Ontario recently enacted the International Choice of Court Agreements Convention Act, 2017, which will give effect to the Hague Convention on Choice of Court Agreements (the “Hague Convention”) in Ontario once Canada ratifies the Hague Convention. (Canada has not yet signed or ratified the Hague Convention. It is not yet known when Canada will ratify the Hague Convention. The Uniform Law Conference of Canada adopted a model implementation statute in 2010, suggesting that Canada may sign and ratify the Hague Convention.) In preparation for ratification, Ontario businesses should be aware of the Hague Convention’s key features, including: • where parties of member States have expressly agreed to a court in their contract, the court selected by parties must act in every case as long as the choice of court agreement is valid. The agreed Court does not have discretion (on forum non conveniens or other grounds) to decline jurisdiction in favour of courts of another State. • any court … Read More
If you are looking for Enforcement of US Judgment in Ontario, Canada, then click here. ____ Enforcement of Ontario Judgment in US (U.S.A and American States) We sometimes act for clients in litigation against defendants located in an American state, or having assets located in one or more U.S. states. Other times we are retained simply to assess and / or seek enforcement of an Ontario or other Canadian judgment in an U.S. state. Accordingly, the consideration sometimes arises whether a money judgment obtained in a court of Ontario or Canada is readily enforceable in a particular US state. Neither Ontario nor Canada is a party to any bilateral enforcement of money judgement treaty or convention with the U.S. or any particular state in the U.S.. However many U.S. states have enacted statutes concerning the enforcement of foreign (including Ontario and Canada) money-judgments in that state. Since this is largely … Read More
Since 1989 Canada has been a member of Hague Convention of 15 November 1965 on the Service Abroad of Judicial and Extrajudicial Documents in Civil or Commercial Matters, (the Hague Service Convention). The Hague Service Convention requires its member States to designate a “Central Authority” to accept incoming requests for service. The Central Authority in Canada, on the federal level, is the Attorney General for Canada, and the Central Authority on the provincial level, in Ontario is the Attorney General, the Ministry of the Attorney General or the Minister of Justice. In Ontario, service of foreign proceeding under the Hague Service Convention requires that a completed Request for Service Abroad of Judicial or Extrajudicial Documents Form together with the prescribed number of originating process documents and prescribed fee to the Ministry of the Attorney General for Ontario. There are alternatives to the Hague Service Convention service of foreign process in Ontario. If you are seeking advice or … Read More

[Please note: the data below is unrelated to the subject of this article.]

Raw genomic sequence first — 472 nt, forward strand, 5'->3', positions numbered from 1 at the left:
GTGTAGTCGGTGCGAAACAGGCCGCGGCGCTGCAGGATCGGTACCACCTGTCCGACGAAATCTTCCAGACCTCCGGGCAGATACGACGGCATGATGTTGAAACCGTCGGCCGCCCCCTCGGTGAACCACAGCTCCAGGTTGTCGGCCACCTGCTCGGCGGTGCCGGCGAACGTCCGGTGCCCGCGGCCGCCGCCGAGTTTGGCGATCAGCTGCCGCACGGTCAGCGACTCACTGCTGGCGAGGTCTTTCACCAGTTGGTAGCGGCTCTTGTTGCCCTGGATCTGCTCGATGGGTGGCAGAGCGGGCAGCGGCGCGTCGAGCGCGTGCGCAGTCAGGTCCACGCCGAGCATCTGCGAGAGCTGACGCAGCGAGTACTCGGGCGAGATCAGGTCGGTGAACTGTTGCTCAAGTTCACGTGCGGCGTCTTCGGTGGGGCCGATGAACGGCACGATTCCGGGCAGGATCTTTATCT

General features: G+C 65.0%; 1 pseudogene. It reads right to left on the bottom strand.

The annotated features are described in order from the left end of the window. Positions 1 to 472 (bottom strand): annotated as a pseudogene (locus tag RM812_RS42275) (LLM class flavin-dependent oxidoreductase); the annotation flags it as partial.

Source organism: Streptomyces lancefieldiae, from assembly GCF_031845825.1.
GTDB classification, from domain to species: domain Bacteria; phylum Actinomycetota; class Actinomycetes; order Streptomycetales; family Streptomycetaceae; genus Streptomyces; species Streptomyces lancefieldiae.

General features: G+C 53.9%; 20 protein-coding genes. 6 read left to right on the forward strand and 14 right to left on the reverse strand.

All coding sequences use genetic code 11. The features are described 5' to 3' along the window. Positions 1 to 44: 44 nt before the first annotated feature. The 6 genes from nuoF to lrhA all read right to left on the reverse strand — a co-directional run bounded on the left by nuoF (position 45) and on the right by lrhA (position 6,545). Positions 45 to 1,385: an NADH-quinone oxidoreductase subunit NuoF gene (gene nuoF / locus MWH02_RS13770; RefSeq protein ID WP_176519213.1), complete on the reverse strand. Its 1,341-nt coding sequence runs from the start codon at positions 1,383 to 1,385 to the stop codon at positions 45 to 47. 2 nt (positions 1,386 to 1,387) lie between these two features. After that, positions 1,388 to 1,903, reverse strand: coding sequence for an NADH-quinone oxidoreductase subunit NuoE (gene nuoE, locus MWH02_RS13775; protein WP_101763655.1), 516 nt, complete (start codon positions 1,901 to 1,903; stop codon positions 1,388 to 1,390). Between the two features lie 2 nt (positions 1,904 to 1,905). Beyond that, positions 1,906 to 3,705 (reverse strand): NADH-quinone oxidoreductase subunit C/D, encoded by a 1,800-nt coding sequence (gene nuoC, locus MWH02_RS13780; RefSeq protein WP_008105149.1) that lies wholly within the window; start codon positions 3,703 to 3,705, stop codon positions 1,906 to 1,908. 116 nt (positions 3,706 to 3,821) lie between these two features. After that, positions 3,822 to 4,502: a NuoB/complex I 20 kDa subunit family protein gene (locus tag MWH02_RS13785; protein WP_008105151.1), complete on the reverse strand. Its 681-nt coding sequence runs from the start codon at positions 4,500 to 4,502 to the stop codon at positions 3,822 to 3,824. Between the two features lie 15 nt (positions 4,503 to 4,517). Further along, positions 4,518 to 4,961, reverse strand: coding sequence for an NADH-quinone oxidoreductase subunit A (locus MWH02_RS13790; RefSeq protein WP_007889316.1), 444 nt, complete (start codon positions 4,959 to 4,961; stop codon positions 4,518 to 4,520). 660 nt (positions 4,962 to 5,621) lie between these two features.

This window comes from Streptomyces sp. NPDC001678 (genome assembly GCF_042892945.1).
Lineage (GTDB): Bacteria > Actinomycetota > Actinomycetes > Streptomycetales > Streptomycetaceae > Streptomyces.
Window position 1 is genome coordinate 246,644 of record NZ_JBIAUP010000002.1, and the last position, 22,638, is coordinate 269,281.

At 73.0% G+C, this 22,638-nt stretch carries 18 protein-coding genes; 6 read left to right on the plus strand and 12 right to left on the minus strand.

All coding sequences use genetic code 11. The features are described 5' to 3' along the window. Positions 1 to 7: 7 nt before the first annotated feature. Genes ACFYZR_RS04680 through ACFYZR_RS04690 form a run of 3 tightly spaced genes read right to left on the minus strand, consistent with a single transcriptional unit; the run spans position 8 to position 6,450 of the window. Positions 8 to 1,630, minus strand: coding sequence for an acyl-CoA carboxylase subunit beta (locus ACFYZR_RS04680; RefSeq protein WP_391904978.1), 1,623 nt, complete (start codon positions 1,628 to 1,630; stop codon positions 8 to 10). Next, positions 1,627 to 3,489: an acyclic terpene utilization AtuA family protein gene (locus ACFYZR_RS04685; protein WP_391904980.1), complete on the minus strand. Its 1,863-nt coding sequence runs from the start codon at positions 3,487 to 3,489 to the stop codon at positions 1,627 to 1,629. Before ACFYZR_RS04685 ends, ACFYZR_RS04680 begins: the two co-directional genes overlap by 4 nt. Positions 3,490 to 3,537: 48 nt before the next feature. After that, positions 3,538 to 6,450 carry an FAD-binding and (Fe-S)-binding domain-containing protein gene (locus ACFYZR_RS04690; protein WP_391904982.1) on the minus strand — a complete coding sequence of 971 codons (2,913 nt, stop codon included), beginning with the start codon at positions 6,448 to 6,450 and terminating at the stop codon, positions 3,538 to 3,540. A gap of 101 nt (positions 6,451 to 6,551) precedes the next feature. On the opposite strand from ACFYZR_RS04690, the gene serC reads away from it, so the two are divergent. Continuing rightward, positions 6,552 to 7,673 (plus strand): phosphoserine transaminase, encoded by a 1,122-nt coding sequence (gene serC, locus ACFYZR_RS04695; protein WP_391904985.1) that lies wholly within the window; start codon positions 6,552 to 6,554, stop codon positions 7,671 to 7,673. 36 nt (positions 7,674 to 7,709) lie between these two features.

The United Nations Convention on Contracts for the International Sale of Goods (“CISG”) establishes a comprehensive code of legal rules governing the formation of contracts for the international sale of goods, the obligations of the buyer and seller in contracts for the international sale of goods, and the remedies for breach of contracts for the international sale of goods. Canada on accession to the CISG declared that, in accordance with article 93 of the Convention, the Convention would extend to Ontario (and other provinces named in the declaration). The Canadian International Sale of Goods Contracts Convention Act, S.C. 1991, c. 13, has been in effect in Ontario since 1992 because of the International Sale of Goods Act, R.S.O. 1990, c. I.10. These two acts brought into effect in Canada the United Nations Convention on Contracts for the International Sale of Goods. The Ontario International Sale of Goods Act provides that the contracting parties “may … Read More